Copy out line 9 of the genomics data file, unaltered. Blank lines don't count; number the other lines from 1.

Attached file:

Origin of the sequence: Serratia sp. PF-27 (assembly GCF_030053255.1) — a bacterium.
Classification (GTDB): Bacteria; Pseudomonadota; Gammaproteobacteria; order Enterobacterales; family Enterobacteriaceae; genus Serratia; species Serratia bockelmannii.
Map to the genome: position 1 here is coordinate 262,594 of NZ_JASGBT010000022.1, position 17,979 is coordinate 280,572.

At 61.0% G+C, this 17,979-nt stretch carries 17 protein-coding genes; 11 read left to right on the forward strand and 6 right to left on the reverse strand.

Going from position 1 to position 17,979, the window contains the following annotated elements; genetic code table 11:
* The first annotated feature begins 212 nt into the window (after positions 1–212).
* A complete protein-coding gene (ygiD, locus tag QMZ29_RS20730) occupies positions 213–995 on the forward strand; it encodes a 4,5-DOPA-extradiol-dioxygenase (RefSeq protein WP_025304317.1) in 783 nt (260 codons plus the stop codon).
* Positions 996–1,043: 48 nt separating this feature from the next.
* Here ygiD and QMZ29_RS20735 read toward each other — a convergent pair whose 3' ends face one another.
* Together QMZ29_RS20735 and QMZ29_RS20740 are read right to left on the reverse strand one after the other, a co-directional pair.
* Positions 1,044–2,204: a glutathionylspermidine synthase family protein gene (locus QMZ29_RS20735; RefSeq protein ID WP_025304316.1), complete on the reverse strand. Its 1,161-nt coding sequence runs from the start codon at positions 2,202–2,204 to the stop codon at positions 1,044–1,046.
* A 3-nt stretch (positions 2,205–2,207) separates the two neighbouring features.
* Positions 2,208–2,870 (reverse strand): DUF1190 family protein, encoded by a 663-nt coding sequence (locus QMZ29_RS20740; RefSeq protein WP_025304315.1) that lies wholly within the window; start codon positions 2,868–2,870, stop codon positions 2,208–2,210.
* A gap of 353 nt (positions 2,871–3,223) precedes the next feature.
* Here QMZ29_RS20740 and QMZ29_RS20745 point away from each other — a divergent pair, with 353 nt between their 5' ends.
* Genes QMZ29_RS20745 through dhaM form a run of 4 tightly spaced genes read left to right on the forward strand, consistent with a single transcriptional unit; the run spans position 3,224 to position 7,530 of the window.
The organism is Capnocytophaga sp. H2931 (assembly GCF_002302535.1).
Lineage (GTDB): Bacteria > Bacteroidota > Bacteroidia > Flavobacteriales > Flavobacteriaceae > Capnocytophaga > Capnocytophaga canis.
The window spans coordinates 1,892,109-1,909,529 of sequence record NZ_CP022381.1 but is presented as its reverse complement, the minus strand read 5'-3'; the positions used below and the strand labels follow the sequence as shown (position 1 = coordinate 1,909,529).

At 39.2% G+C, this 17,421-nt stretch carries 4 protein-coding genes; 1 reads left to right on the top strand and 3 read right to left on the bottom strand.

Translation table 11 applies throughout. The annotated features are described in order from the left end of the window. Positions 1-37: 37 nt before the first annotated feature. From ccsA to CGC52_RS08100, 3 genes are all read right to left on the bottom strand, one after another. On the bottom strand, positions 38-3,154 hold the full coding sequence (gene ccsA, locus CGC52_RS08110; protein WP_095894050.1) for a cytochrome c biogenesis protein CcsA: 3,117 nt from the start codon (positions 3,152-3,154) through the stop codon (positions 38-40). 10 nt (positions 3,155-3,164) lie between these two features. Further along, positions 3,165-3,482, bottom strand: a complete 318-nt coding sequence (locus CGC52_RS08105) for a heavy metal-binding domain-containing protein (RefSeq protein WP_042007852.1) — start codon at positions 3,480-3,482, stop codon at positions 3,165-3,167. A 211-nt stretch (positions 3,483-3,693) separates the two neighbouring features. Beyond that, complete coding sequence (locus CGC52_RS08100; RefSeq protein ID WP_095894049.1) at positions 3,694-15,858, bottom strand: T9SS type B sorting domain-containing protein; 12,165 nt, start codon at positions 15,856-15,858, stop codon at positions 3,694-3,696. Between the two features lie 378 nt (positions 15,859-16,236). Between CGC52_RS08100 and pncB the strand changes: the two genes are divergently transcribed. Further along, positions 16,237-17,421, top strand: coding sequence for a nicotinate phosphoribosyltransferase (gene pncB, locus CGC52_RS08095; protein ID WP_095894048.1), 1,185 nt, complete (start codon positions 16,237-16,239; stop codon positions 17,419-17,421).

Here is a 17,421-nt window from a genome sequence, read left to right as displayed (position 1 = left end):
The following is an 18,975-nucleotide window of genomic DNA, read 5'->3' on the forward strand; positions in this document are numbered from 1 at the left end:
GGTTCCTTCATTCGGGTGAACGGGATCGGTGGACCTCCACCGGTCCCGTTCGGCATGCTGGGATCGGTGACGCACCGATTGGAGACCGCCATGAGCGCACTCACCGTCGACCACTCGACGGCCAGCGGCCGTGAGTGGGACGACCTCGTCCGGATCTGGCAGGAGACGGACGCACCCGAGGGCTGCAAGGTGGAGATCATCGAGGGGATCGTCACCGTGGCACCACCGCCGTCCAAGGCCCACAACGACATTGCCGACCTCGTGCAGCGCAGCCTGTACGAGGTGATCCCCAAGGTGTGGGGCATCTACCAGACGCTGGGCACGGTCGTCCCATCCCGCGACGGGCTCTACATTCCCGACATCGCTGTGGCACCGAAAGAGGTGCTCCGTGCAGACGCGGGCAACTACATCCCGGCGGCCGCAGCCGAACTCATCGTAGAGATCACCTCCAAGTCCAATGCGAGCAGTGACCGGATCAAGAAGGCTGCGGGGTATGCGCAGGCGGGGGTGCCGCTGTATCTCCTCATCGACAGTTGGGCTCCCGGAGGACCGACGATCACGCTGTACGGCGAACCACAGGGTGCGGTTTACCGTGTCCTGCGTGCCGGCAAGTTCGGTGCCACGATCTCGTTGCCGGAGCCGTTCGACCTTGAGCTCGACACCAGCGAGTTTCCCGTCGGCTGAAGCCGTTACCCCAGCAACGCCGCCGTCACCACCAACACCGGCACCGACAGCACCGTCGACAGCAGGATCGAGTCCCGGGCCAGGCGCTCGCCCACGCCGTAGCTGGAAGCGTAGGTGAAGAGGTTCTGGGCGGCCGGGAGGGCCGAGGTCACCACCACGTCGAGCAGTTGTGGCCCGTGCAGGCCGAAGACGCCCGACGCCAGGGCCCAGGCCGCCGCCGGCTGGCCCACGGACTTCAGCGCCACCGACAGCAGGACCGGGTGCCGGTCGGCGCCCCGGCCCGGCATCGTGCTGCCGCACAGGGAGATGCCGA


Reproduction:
* Here ygiD and QMZ29_RS20735 read toward each other — a convergent pair whose 3' ends face one another.